$1 trillion says that EM is back
Emerging markets are back. That's the conclusion of the latest quarterly debt survey by Emta, formerly the Emerging Markets Traders Association. In the second quarter of 2003, total emerging-market debt trading passed $1 trillion for the first time in five years.
Trading volumes peaked at $1.62 trillion in the first quarter of 1997 but were devastated by the series of crises that started in Asia later that year and seemed to continue until the Brazilian presidential election at the end of 2002. But emerging markets have been getting attractive since then, with investors that had been sniffing at the asset class for a while finally deciding that the returns are worth the risk. "This is money that has committed itself to the asset class for some time," says the head of emerging-market trading at one New York bank. "They did their due diligence: it's not fast money."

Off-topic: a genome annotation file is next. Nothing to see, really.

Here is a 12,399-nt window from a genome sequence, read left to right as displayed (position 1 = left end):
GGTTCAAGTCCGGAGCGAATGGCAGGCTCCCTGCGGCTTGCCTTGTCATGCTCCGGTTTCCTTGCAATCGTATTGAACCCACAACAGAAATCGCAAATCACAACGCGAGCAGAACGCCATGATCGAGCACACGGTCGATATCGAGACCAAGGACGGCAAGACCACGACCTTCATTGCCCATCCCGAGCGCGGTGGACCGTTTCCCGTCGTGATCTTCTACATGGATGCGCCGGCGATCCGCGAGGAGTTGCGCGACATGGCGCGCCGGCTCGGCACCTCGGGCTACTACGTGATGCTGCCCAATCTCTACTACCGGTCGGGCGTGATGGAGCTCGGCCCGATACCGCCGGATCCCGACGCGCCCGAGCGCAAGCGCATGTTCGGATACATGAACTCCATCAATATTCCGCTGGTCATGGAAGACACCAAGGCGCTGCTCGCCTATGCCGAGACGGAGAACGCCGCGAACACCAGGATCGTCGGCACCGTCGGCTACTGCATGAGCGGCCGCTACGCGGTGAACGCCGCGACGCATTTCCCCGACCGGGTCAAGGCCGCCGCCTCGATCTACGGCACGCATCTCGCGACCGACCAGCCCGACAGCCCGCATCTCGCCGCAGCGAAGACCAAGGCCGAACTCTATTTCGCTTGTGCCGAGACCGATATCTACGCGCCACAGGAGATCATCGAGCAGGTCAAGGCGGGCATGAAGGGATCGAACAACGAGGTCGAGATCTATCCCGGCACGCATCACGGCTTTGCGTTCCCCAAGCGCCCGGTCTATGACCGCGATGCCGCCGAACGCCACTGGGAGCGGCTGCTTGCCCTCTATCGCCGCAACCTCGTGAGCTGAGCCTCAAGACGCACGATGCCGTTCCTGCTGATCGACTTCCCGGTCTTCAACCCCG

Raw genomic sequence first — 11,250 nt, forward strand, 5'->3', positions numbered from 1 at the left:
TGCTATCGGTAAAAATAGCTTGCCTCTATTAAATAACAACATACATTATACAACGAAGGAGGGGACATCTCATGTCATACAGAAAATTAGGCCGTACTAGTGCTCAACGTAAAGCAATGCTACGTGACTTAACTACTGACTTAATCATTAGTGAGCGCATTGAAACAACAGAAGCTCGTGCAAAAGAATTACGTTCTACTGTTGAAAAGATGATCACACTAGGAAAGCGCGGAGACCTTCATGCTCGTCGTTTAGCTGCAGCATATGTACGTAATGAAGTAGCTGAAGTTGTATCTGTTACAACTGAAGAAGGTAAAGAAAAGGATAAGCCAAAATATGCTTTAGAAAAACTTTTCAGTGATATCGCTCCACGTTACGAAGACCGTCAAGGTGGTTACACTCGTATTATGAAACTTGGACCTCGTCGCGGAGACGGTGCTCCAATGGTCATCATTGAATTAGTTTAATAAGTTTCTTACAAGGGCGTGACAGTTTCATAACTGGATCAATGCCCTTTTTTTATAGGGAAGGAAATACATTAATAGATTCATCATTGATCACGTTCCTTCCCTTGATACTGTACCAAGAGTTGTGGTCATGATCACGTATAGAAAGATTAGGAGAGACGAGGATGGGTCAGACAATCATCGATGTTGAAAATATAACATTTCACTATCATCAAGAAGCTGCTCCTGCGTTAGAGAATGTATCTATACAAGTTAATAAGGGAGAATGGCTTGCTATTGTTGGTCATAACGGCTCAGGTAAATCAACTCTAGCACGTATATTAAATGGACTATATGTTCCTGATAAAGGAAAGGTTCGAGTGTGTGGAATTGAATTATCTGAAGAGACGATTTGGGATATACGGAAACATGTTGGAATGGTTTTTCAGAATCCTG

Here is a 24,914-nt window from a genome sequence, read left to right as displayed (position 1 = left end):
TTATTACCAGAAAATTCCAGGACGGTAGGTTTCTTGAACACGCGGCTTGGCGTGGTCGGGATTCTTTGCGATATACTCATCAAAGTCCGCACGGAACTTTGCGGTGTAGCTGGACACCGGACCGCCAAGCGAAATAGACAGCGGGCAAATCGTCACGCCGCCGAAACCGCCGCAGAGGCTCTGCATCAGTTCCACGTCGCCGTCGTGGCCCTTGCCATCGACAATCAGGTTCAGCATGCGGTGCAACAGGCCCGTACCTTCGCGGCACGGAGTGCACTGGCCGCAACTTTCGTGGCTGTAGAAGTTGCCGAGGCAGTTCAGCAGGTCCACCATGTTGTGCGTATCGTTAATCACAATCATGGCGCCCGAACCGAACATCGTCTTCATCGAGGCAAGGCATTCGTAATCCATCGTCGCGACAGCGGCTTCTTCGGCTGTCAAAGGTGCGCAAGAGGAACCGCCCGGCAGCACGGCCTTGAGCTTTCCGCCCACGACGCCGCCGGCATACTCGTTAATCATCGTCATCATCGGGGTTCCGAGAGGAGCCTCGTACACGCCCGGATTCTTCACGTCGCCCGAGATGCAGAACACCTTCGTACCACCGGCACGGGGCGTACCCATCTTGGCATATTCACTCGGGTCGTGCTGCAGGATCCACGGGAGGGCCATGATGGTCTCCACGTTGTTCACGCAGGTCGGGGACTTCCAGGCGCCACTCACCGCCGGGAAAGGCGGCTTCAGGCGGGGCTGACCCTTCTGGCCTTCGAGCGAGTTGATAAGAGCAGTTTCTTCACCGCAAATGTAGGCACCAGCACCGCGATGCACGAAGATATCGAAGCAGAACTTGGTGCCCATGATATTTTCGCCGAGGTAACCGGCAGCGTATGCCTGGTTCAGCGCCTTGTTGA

Still, with volumes approaching those of the fluffiest days, there's always the worry that history might repeat itself. "The prolonged rally earlier this year encouraged greater participation from tactical asset allocators and momentum investors," says Jonathan Bayliss, head of quantitative strategy at JPMorgan in London. Many of those investors were already leaving the asset class in May and June, when volatility picked up: their exit added not only to volatility but also to the volume figures.